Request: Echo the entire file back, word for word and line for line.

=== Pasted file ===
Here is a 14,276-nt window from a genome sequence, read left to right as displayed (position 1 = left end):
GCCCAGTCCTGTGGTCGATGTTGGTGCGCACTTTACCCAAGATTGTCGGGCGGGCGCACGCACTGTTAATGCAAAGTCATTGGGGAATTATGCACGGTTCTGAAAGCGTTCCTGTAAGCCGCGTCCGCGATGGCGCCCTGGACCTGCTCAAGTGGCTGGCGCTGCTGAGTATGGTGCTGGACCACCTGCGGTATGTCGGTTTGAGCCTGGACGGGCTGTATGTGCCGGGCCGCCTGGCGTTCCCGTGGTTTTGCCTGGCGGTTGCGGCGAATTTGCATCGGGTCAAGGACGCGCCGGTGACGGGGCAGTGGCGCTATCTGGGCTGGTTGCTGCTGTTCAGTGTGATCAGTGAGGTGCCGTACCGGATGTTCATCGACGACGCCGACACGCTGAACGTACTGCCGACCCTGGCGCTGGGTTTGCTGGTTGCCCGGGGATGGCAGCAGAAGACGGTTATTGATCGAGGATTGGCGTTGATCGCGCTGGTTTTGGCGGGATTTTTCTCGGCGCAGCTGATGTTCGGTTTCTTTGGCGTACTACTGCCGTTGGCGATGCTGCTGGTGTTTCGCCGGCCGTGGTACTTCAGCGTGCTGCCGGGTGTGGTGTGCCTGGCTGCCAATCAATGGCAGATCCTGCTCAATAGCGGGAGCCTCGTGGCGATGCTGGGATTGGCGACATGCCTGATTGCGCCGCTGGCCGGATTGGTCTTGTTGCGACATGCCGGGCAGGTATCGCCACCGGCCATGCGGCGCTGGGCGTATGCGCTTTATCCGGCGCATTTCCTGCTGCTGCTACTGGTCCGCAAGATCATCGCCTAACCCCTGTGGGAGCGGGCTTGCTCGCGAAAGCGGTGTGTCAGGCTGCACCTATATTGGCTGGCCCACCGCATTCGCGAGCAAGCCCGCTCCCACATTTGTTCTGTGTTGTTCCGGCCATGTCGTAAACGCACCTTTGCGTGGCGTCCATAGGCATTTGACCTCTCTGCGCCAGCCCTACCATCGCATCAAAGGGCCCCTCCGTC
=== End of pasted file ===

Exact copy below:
Here is a 14,276-nt window from a genome sequence, read left to right as displayed (position 1 = left end):
GCCCAGTCCTGTGGTCGATGTTGGTGCGCACTTTACCCAAGATTGTCGGGCGGGCGCACGCACTGTTAATGCAAAGTCATTGGGGAATTATGCACGGTTCTGAAAGCGTTCCTGTAAGCCGCGTCCGCGATGGCGCCCTGGACCTGCTCAAGTGGCTGGCGCTGCTGAGTATGGTGCTGGACCACCTGCGGTATGTCGGTTTGAGCCTGGACGGGCTGTATGTGCCGGGCCGCCTGGCGTTCCCGTGGTTTTGCCTGGCGGTTGCGGCGAATTTGCATCGGGTCAAGGACGCGCCGGTGACGGGGCAGTGGCGCTATCTGGGCTGGTTGCTGCTGTTCAGTGTGATCAGTGAGGTGCCGTACCGGATGTTCATCGACGACGCCGACACGCTGAACGTACTGCCGACCCTGGCGCTGGGTTTGCTGGTTGCCCGGGGATGGCAGCAGAAGACGGTTATTGATCGAGGATTGGCGTTGATCGCGCTGGTTTTGGCGGGATTTTTCTCGGCGCAGCTGATGTTCGGTTTCTTTGGCGTACTACTGCCGTTGGCGATGCTGCTGGTGTTTCGCCGGCCGTGGTACTTCAGCGTGCTGCCGGGTGTGGTGTGCCTGGCTGCCAATCAATGGCAGATCCTGCTCAATAGCGGGAGCCTCGTGGCGATGCTGGGATTGGCGACATGCCTGATTGCGCCGCTGGCCGGATTGGTCTTGTTGCGACATGCCGGGCAGGTATCGCCACCGGCCATGCGGCGCTGGGCGTATGCGCTTTATCCGGCGCATTTCCTGCTGCTGCTACTGGTCCGCAAGATCATCGCCTAACCCCTGTGGGAGCGGGCTTGCTCGCGAAAGCGGTGTGTCAGGCTGCACCTATATTGGCTGGCCCACCGCATTCGCGAGCAAGCCCGCTCCCACATTTGTTCTGTGTTGTTCCGGCCATGTCGTAAACGCACCTTTGCGTGGCGTCCATAGGCATTTGACCTCTCTGCGCCAGCCCTACCATCGCATCAAAGGGCCCCTCCGTC